FDIC Insurance on Bank Accounts Expanded - April 2010


1. What does FDIC Insurance cover?

The FDIC (the Federal Deposit Insurance Corporation) insures checking accounts, NOW accounts, savings accounts, money market deposits or certificates of deposit. Both the principal and accrued interest is covered. Stocks, bonds and mutual funds are not covered. U.S. Bonds are not covered, but of course, they are backed by the full faith and credit of the United States Government.

2. How much of my bank account is protected by FDIC Insurance?

The standard insurance amount was increased in 2008 from $100,000 to $250,000, and this will remain in effect through the end of 2013. In 2014, the insurance coverage will revert back to $100,000 for most accounts, except IRAs and certain retirement accounts, which will remain at $250,000. Also, some checking accounts that do not bear interest or certain NOW accounts that can only earn 0.5% interest can have unlimited coverage if the Bank elects to participate. This special rule is scheduled to expire on June 30, 2010.

3. How can I increase my Insurance Protection?

You can go to any number of banks and you will receive additional protection at each bank. However, more importantly, you can receive additional protection at each bank if your accounts are titled properly. Set forth below are some ways to increase the protection.

SINGLE ACCOUNTS - Any account in your name or held for you in a custodial account receives $250,000 protection. If you have multiple different accounts at one bank, such as a money market account, a savings account and a CD, then all of those accounts are totaled together, and you have protection up to a total of $250,000. If you give a person a Power of Attorney or other right to access your account on your behalf, you are still treated as having a single account, which does not increase the insurance coverage. If you name Beneficiaries of your account, such as a payable on death account or a Trust, your coverage will increase. See discussion below.

JOINT ACCOUNTS - A joint account owned by two or more people in whom either party has equal rights to withdraw from the accounts will increase insurance coverage. For example, if two people have a joint account, the coverage on that account at that bank can be up to $500,000. It is presumed that each owner's share is equal unless stated differently. If there is a Beneficiary of the accounts who receives the money when all the co-owners die, then the coverage is determined under the Trust rules described below.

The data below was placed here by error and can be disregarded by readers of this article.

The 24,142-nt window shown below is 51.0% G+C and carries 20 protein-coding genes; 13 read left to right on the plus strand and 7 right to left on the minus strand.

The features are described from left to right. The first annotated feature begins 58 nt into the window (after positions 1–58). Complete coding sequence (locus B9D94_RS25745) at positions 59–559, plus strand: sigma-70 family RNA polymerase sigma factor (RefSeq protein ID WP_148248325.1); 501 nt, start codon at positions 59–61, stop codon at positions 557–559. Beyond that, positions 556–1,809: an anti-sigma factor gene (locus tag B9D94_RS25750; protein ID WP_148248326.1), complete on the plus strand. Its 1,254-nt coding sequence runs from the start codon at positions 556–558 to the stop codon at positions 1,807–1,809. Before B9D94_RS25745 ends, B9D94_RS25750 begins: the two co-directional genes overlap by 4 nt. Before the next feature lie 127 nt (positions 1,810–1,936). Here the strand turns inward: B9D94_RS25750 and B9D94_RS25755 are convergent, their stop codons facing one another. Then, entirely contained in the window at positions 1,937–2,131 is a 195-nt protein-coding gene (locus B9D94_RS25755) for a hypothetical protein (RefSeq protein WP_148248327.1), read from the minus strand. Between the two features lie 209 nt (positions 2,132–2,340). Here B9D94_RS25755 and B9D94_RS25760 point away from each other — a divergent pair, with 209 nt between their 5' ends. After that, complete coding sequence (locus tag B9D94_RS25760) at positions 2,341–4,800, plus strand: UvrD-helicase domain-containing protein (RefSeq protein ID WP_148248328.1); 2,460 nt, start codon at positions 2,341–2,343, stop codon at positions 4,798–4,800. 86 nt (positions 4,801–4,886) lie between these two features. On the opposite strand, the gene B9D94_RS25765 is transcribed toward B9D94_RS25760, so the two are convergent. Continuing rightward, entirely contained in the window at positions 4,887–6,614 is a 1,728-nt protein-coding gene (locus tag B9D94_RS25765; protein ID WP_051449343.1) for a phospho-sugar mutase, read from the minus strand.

LIVING TRUSTS - There are two separate rules that can increase coverage.

Rule 1 - Applies if there are five (5) or fewer Beneficiaries of the Trust. Insurance coverage is $250,000 multiplied by the number of Beneficiaries of the Trust, even if a particular Beneficiary receives less than $250,000.

Example 1 - Husband sets up a Living Trust for the benefit of his wife and children. The Trust provides that upon his death, his wife is the Beneficiary of the Trust and then upon her death, it goes to the three children. While the husband is alive, the FDIC protection is $1 million dollars. That is determined by multiplying the maximum coverage for each Beneficiary (4 x $250,000). Upon death, that same coverage continues.

Rule 2 - If there are six (6) or more Beneficiaries and more than $1,250,000, then the insurance coverage is the greater of $1,250,000 or the coverage based upon each Beneficiaries interest.

Example 2 - Husband sets up a Trust with $1.5 million dollars, which provides for six (6) Beneficiaries on his death:

a. His wife receives $935,000;

b. His three children each receive 125,000;

c. His friend receives $15,000;

d. Charity receives $175,000.

Under Rule 2, the coverage is limited to the greater of (i) $1,250,000 or (ii) $250,000 for the wife, $125,000 for each child, for a total of $375,000 for the children; $15,000 for the friend and $175,000 for the charity or a total of $815,000. Therefore, the insurance coverage is $1,250,000.

(The explanations published by the FDIC are inconsistent with the regulations in the situation when you have six (6) or more Beneficiaries of the Trust, but less than $1,250,000 in the account. However, based upon the examples published by the FDIC and the preamble to the FDIC regulations, all amounts would be covered whether Beneficiaries received equal amounts or not.)

JOINT TRUSTS - Joint Trusts follow the same rules as above, except that you can double the limits as two (2) separate Trusts.

PAYABLE ON DEATH ACCOUNTS - POD Accounts follow the same rules as a Living Trust. Caution should be taken to make sure that bank records reflect the account is a Payable on Death Account, and the Beneficiary must be identified by name. A Revocable Living Trust does not have to use the names of the Beneficiary, but it can use the a phrase such as "my issue" or other common legal terms as long as the Beneficiaries can be determined.

IRREVOCABLE TRUSTS - If you set up an Irrevocable Trust that becomes irrevocable prior to your death, the rules for coverage are more complicated and less generous. A typical situation might be a Trust holding life insurance or a Trust holding lifetime gifts. Since many Irrevocable Trusts have certain conditions that affect the interest of Beneficiaries or allow a Trustee or Beneficiary the right to invade principal, the FDIC insurance coverage may be limited to $250,000. If you have set up a large Gift Trust or Insurance Trust, it might be advisable to deposit funds into several banks to increase protection.

IRA/ Retirement Plans - IRAs, Roth IRAs, SEP Plans, Simple Plans and 401(k) Plans, in which you can direct how the money is invested are covered up to $250,000.


You can go to the FDIC website at http://www.fidic.gov/ for more information. The website also has a calculator that can be used to calculate your coverage.

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